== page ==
Land - the source of Burmese troublesRecent Rohingya crisis has chiefly been examined as a byproduct of religious sectarianism and ethnic hostility. With main international focus concentrated around the Rohingya’s status as religious and ethnic minority subjected to “cleansing”, other motivations behind the crisis have been duly ignored. Economic and business interests of the Myanmar government have been one of these overlooked factors that ultimately climaxed in the disaster and the government’s ensuing non-interventionism. 

When analyzing the business motivations behind the Rohingya crisis, the foremost things to shed light on are the land reforms and illegal grabs conducted during the last 2 decades. To put into context, although in many parts of developed and developing world the land may not be as problematic an issue, in Myanmar, whose population is 70% rural and thus, heavily dependent on agricultural land, it has been a highly contentious concern. Furthermore, increase in the foreign investment, excavation of natural resources, construction of infrastructure, military base expansions, and development of various projects have driven the demand for land to even higher magnitudes.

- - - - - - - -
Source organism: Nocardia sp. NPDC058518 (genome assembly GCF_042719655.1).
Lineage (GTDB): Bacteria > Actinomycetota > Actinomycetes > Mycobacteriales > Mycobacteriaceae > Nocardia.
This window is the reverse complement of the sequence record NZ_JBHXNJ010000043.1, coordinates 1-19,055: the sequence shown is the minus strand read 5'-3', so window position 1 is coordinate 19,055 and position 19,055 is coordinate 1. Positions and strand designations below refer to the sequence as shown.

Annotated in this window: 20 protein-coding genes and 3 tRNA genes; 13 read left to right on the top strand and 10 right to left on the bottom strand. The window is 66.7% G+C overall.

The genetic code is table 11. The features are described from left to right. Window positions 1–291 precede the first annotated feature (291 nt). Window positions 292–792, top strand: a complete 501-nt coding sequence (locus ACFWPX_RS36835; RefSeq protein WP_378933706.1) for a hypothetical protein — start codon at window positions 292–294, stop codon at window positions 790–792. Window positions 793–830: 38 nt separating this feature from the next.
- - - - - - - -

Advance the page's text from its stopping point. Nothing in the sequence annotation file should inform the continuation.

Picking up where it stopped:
After the country’s first opening to foreign investors in 1988, the Burmese government began to clear the land and resettle its inhabitants to attract further capital flow. The resettlement process, however, was largely performed by military usually through coercion while the compensations provided by the government have been insufficient even to maintain basic standards of living1. Buddhists and Muslims alike were subject to this involuntary relocation process, which should reassert that the motives behind Rohingya downfall are far from being merely religious. Despite all violent and resolute attempts of the government, foreign interest in the remained at staggering levels. The confiscated land remained chiefly unused and the previous smallholders continued to farm their land2